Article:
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5 Minimally Invasive Surgery FAQ’s to Ask Your Spine Specialist

Posted on in News, Sports Medicine, Surgery

Minimally invasive spine surgery (MISS) is an exciting alternative to traditional spine surgery. The orthopedic surgeons at Southeast Orthopedic Specialists frequently perform MISS procedures to address a variety of issues related to the spine.

1. What is the Difference Between Minimally Invasive Spine Surgery and Traditional Spine Surgery?

Traditionally, spine surgery was performed as an ‘open surgery.’ When an open spine surgery is performed, the orthopedic surgeon creates a long incision (ranging from 5- to 6-inches) that allows him or her to view and access the area of the spine that is being addressed. Whereas an open spine surgery requires the creation of a long incision, a minimally invasive back surgery does not. In the majority of cases, patients who have MISS as opposed to open back surgery experience less pain and enjoy a faster recovery.

2. How Long Have Minimally Invasive Spine Surgery Techniques Been Used?

Ever since the ‘90s, minimally invasive back surgery techniques have been used to address issues that cause pain. MISS procedures are used to remove portions of herniated discs and/or pieces of bone that put pressure the spinal nerve(s). Minimally invasive spine surgery techniques have also been used to correct problems related to the vertebrae (small bones of the spine). Today, the orthopedic surgeons at Southeast Orthopedic Specialists are using minimally invasive back surge
ry techniques to address a wide range of issues. If you are experiencing back and/or nerve pain, call (904) 634-0640 or click here to use the online form to schedule your initial consultation.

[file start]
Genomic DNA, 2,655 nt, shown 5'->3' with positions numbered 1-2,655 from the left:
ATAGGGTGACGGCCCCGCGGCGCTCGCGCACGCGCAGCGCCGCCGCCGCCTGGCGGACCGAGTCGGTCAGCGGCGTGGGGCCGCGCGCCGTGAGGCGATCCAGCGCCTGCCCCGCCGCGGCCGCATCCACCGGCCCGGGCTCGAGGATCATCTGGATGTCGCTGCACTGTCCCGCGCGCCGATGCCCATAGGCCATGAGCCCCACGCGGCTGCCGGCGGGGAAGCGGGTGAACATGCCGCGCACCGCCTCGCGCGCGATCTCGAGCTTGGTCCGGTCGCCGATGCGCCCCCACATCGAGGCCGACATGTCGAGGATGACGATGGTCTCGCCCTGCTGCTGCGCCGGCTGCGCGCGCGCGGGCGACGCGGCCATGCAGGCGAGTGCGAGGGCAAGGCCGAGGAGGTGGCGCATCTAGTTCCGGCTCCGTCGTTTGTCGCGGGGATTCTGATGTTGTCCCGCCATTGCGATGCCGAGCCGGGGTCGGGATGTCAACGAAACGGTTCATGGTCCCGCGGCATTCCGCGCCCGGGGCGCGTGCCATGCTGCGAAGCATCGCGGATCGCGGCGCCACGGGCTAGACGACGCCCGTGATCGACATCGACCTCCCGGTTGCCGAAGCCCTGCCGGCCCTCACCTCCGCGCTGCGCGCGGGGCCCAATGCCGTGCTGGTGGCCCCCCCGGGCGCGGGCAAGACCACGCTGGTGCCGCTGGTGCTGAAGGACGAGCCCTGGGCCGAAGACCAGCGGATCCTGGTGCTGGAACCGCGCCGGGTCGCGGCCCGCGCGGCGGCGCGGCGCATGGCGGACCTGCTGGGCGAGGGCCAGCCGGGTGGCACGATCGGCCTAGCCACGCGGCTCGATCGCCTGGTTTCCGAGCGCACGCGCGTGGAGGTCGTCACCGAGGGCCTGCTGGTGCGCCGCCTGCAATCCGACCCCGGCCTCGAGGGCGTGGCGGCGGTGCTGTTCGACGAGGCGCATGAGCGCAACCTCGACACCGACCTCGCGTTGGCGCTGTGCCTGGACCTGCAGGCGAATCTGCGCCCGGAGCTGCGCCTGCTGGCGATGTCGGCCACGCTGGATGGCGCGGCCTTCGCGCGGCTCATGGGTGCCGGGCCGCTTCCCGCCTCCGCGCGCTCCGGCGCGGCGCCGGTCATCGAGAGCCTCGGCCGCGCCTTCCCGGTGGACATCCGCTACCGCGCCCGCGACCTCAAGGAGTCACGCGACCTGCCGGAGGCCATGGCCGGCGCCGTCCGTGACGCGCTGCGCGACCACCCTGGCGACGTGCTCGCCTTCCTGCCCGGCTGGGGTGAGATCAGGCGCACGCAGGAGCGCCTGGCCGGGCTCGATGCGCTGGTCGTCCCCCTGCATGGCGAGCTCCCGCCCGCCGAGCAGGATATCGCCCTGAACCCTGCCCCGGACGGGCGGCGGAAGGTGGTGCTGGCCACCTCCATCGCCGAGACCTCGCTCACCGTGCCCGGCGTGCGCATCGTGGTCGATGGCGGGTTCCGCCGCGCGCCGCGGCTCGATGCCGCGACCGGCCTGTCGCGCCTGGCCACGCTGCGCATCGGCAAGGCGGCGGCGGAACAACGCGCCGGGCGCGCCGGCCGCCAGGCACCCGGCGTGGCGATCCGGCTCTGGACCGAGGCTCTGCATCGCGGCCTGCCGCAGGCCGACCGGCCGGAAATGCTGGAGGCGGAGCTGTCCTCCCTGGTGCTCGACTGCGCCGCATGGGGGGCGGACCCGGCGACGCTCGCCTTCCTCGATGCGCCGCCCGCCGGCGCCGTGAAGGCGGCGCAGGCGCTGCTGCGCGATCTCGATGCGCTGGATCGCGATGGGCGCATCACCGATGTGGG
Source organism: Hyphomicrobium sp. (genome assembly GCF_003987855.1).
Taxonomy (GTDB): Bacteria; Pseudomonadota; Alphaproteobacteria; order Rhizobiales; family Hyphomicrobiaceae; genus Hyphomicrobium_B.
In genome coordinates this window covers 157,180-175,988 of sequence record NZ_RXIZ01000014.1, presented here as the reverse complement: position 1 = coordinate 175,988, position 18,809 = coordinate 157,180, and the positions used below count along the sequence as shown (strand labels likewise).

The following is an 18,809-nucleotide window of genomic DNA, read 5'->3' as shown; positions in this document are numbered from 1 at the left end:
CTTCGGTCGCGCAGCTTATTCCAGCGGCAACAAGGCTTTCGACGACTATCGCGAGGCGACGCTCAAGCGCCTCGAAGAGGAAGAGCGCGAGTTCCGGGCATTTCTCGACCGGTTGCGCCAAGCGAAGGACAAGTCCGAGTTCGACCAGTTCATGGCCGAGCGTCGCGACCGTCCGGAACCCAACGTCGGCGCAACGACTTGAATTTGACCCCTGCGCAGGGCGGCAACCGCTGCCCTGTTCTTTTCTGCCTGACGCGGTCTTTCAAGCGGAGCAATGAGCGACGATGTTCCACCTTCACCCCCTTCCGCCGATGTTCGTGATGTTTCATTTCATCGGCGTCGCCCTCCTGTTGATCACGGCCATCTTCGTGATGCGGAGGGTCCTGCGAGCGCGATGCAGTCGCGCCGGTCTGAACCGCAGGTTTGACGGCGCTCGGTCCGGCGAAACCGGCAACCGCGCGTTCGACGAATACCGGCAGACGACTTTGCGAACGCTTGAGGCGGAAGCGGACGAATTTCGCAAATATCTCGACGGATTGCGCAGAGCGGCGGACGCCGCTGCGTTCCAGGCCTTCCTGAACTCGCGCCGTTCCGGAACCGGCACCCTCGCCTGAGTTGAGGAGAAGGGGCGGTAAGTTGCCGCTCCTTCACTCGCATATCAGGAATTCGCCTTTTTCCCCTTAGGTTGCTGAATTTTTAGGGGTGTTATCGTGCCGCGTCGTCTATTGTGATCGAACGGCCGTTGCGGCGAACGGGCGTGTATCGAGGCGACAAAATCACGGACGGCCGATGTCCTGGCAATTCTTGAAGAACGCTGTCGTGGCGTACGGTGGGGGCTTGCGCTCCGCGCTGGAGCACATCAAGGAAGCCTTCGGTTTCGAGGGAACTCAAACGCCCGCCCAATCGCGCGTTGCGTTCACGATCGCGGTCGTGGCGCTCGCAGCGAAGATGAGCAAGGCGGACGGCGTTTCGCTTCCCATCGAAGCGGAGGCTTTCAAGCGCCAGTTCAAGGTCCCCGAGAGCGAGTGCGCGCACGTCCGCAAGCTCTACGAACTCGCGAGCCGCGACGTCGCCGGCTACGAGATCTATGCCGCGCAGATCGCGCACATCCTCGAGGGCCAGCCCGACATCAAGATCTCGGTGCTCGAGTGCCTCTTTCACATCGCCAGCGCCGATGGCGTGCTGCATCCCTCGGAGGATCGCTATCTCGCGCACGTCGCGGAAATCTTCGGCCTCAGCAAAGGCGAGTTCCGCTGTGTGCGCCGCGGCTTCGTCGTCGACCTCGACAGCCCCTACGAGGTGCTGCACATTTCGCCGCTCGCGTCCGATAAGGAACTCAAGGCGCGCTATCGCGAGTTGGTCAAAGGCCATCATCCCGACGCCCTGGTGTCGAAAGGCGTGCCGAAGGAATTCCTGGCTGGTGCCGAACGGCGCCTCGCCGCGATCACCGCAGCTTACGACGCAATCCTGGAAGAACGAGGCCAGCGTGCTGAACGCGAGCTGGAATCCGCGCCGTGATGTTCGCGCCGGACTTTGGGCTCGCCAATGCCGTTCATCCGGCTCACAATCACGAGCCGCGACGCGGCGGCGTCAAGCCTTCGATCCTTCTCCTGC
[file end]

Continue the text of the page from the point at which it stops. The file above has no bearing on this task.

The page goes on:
3. What Are the Benefits of Minimally Invasive Surgery?

During an open surgery procedure, in order to view the spine, the orthopedic surgeon neeDoctor showing anatomical spine to his patient in medical officeds to move the back muscles over to the side. This retraction of the muscles can actually damage the soft tissue and/or injure the muscle. Furthermore, retracting the muscle usually affects areas of the patient’s anatomy that are not required to complete the surgery. Thus, causing the patient to experience additional pain. While performing a MISS, the orthopedic doctor can target the problem area directly. This allows the surgeon to treat the patient’s spinal problem with less injury to his or her normal spinal structures, including the muscles. Additional benefits include spending less time in the hospital and very little concern related to excessive bleeding (due to the shorter incisions).

4. What Should I Expect During the Recovery Phase Following My Minimally Invasive Spine Surgery?

Every patient is unique; however, the majority of patients can walk around relatively soon following their procedure. Moreover, a MISS is usually an outpatient procedure, which means patients return home on the same day of their surgery. Within two weeks, you should be able to return to performing light physical activities. Depending on the spinal issue that was addressed during your surgery and your overall health, you may fully recover in as little as six weeks.

5. Will I Need to Have Physical Therapy?

Yes, by performing physical therapy exercises that target the part of the spine that was addressed during surgery, you increase the blood flow to that particular area. This blood flow increase assists your body as it heals.

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